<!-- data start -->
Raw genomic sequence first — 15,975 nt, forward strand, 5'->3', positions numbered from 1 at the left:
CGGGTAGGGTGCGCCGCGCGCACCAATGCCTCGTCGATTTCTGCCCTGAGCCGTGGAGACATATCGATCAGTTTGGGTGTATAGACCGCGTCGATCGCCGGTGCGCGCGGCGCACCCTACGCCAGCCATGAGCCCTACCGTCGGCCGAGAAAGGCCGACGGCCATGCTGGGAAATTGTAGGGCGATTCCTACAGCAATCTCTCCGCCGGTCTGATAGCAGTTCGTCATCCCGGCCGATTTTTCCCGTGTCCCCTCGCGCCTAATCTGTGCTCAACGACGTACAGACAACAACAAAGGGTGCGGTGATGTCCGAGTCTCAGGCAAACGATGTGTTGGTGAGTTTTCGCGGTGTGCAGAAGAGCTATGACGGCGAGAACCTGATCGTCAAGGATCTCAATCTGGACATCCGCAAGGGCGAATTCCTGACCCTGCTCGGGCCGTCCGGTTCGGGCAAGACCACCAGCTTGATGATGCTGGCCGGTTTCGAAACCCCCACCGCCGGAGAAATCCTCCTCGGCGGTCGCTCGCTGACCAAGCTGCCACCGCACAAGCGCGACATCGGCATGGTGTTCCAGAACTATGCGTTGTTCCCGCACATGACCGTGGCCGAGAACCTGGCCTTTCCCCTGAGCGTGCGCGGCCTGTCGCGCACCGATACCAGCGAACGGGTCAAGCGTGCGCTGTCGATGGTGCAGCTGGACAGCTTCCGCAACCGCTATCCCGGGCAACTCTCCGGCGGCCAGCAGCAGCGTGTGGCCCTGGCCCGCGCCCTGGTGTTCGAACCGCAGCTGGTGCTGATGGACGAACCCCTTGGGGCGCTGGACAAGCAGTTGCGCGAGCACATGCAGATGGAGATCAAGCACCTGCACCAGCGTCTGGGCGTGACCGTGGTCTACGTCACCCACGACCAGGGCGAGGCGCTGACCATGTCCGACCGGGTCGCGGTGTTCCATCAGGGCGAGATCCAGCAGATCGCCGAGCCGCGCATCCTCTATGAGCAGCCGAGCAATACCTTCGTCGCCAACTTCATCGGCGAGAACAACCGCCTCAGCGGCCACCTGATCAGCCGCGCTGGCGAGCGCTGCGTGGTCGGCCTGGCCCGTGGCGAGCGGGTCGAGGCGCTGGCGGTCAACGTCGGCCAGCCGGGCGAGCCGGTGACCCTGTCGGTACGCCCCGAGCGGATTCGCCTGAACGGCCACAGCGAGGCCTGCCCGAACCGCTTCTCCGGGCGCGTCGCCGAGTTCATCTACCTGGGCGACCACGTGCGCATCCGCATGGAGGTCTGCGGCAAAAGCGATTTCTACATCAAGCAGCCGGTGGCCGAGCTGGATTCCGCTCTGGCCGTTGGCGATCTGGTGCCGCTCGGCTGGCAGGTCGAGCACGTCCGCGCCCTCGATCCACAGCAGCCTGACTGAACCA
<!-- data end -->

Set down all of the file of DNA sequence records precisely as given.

Raw genomic sequence first — 15,975 nt, forward strand, 5'->3', positions numbered from 1 at the left:
CGGGTAGGGTGCGCCGCGCGCACCAATGCCTCGTCGATTTCTGCCCTGAGCCGTGGAGACATATCGATCAGTTTGGGTGTATAGACCGCGTCGATCGCCGGTGCGCGCGGCGCACCCTACGCCAGCCATGAGCCCTACCGTCGGCCGAGAAAGGCCGACGGCCATGCTGGGAAATTGTAGGGCGATTCCTACAGCAATCTCTCCGCCGGTCTGATAGCAGTTCGTCATCCCGGCCGATTTTTCCCGTGTCCCCTCGCGCCTAATCTGTGCTCAACGACGTACAGACAACAACAAAGGGTGCGGTGATGTCCGAGTCTCAGGCAAACGATGTGTTGGTGAGTTTTCGCGGTGTGCAGAAGAGCTATGACGGCGAGAACCTGATCGTCAAGGATCTCAATCTGGACATCCGCAAGGGCGAATTCCTGACCCTGCTCGGGCCGTCCGGTTCGGGCAAGACCACCAGCTTGATGATGCTGGCCGGTTTCGAAACCCCCACCGCCGGAGAAATCCTCCTCGGCGGTCGCTCGCTGACCAAGCTGCCACCGCACAAGCGCGACATCGGCATGGTGTTCCAGAACTATGCGTTGTTCCCGCACATGACCGTGGCCGAGAACCTGGCCTTTCCCCTGAGCGTGCGCGGCCTGTCGCGCACCGATACCAGCGAACGGGTCAAGCGTGCGCTGTCGATGGTGCAGCTGGACAGCTTCCGCAACCGCTATCCCGGGCAACTCTCCGGCGGCCAGCAGCAGCGTGTGGCCCTGGCCCGCGCCCTGGTGTTCGAACCGCAGCTGGTGCTGATGGACGAACCCCTTGGGGCGCTGGACAAGCAGTTGCGCGAGCACATGCAGATGGAGATCAAGCACCTGCACCAGCGTCTGGGCGTGACCGTGGTCTACGTCACCCACGACCAGGGCGAGGCGCTGACCATGTCCGACCGGGTCGCGGTGTTCCATCAGGGCGAGATCCAGCAGATCGCCGAGCCGCGCATCCTCTATGAGCAGCCGAGCAATACCTTCGTCGCCAACTTCATCGGCGAGAACAACCGCCTCAGCGGCCACCTGATCAGCCGCGCTGGCGAGCGCTGCGTGGTCGGCCTGGCCCGTGGCGAGCGGGTCGAGGCGCTGGCGGTCAACGTCGGCCAGCCGGGCGAGCCGGTGACCCTGTCGGTACGCCCCGAGCGGATTCGCCTGAACGGCCACAGCGAGGCCTGCCCGAACCGCTTCTCCGGGCGCGTCGCCGAGTTCATCTACCTGGGCGACCACGTGCGCATCCGCATGGAGGTCTGCGGCAAAAGCGATTTCTACATCAAGCAGCCGGTGGCCGAGCTGGATTCCGCTCTGGCCGTTGGCGATCTGGTGCCGCTCGGCTGGCAGGTCGAGCACGTCCGCGCCCTCGATCCACAGCAGCCTGACTGAACCA